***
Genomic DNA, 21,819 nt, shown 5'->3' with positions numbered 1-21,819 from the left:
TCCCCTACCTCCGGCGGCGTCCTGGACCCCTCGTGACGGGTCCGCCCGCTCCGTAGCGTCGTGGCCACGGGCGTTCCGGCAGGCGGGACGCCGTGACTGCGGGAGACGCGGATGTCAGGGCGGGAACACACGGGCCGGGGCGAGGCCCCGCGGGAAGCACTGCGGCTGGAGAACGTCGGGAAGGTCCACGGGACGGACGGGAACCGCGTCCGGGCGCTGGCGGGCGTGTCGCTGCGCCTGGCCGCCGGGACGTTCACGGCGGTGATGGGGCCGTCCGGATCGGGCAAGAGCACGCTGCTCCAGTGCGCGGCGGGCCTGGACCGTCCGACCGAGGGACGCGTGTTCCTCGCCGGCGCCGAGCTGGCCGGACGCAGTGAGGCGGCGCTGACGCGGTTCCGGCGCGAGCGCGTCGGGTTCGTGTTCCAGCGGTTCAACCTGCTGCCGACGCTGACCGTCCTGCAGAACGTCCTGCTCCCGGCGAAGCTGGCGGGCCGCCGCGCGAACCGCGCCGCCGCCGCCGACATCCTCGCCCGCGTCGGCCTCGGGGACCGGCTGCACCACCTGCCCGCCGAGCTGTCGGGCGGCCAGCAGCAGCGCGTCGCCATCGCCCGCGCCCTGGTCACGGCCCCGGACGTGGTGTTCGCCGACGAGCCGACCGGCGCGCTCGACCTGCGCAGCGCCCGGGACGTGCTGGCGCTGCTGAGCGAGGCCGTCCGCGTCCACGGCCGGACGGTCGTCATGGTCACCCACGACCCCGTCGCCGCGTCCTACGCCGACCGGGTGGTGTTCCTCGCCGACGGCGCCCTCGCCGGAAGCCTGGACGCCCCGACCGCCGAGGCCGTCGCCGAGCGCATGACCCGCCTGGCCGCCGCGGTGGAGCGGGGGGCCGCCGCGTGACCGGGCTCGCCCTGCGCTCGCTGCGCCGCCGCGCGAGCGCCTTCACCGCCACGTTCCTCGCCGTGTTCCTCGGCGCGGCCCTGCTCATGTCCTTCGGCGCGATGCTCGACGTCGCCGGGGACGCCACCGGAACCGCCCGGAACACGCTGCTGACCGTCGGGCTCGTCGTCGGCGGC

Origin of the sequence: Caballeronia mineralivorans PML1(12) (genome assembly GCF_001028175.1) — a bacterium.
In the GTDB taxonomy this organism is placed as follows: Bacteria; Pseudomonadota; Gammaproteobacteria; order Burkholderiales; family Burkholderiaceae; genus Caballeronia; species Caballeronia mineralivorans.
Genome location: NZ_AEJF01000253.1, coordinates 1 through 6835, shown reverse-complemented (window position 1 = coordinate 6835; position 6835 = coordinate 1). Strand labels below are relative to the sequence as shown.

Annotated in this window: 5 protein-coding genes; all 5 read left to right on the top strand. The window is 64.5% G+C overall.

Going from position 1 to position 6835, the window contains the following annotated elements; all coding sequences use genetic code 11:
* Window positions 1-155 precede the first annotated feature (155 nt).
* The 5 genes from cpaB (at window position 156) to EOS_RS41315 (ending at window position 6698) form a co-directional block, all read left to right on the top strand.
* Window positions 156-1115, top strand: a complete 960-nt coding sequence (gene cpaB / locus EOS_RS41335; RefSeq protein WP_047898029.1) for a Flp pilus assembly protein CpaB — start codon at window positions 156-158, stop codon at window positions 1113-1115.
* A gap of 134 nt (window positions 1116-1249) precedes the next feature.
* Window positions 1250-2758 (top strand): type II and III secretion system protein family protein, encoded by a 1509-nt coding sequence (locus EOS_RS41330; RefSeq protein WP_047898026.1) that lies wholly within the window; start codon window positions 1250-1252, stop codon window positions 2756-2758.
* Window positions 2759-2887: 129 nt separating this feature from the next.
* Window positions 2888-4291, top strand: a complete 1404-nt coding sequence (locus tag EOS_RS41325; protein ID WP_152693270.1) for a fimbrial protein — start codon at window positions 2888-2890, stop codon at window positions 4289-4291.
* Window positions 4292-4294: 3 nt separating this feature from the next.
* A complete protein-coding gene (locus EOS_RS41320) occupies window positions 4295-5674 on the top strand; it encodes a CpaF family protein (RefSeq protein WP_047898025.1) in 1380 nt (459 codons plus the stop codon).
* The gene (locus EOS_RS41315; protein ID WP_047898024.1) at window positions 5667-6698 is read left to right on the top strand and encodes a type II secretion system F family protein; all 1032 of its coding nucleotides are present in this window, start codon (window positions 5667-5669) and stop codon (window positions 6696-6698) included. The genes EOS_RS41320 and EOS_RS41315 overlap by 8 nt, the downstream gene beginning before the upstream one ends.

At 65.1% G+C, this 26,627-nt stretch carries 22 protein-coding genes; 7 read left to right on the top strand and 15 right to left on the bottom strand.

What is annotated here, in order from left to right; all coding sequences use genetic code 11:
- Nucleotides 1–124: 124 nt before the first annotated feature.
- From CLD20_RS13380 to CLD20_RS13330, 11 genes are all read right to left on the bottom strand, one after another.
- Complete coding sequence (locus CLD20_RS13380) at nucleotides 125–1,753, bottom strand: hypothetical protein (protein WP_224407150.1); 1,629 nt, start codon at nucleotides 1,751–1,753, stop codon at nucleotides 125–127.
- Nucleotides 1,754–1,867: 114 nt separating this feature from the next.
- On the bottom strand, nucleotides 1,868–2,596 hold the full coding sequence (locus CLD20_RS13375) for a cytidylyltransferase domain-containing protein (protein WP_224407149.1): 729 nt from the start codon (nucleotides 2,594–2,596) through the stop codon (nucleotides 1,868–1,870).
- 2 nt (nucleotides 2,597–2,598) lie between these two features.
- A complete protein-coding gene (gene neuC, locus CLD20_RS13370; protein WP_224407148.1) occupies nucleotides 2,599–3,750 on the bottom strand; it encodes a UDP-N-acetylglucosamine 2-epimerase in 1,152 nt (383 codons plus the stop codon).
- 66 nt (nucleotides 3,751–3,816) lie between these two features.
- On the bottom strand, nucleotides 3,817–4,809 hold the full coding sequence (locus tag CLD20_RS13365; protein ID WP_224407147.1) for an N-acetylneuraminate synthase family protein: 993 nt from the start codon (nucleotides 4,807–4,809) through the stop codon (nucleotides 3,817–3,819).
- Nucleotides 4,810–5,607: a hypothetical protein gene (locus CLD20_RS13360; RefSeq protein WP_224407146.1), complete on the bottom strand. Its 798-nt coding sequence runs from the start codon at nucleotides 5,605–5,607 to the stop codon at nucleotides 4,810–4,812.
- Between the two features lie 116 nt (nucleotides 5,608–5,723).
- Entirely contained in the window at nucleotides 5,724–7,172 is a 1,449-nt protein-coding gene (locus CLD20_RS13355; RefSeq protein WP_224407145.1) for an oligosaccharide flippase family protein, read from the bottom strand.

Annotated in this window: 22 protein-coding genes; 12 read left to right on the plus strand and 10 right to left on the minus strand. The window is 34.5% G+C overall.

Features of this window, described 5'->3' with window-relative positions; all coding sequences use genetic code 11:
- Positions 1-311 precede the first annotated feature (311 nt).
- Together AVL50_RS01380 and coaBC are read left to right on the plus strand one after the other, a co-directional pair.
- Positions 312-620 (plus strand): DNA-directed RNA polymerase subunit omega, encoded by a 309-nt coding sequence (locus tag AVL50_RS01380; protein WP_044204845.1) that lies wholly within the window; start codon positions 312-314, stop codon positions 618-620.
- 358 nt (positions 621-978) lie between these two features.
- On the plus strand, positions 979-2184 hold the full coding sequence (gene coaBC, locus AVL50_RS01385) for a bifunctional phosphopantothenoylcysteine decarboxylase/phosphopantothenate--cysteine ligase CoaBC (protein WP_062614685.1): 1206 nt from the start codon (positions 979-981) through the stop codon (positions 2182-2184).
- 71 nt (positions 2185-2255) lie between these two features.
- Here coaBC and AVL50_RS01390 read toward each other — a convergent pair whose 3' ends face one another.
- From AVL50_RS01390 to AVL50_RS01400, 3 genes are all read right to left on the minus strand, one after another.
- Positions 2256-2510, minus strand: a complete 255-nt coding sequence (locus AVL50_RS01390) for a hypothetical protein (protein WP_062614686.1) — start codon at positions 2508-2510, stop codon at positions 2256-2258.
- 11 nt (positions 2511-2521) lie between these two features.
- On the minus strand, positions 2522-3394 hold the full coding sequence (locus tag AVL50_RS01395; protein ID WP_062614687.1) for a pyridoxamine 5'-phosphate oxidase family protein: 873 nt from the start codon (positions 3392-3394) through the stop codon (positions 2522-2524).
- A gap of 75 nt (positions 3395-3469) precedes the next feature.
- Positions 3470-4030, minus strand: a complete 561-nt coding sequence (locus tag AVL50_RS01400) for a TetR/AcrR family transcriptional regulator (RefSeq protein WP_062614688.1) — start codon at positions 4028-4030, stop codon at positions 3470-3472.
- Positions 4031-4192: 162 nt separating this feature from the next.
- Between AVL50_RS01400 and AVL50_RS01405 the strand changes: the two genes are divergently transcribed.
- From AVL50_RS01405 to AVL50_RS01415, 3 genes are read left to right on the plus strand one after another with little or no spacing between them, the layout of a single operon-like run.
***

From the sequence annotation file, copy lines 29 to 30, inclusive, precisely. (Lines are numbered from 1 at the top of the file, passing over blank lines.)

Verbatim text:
- Nucleotides 4,810–5,607: a hypothetical protein gene (locus CLD20_RS13360; RefSeq protein WP_224407146.1), complete on the bottom strand. Its 798-nt coding sequence runs from the start codon at nucleotides 5,605–5,607 to the stop codon at nucleotides 4,810–4,812.
- Between the two features lie 116 nt (nucleotides 5,608–5,723).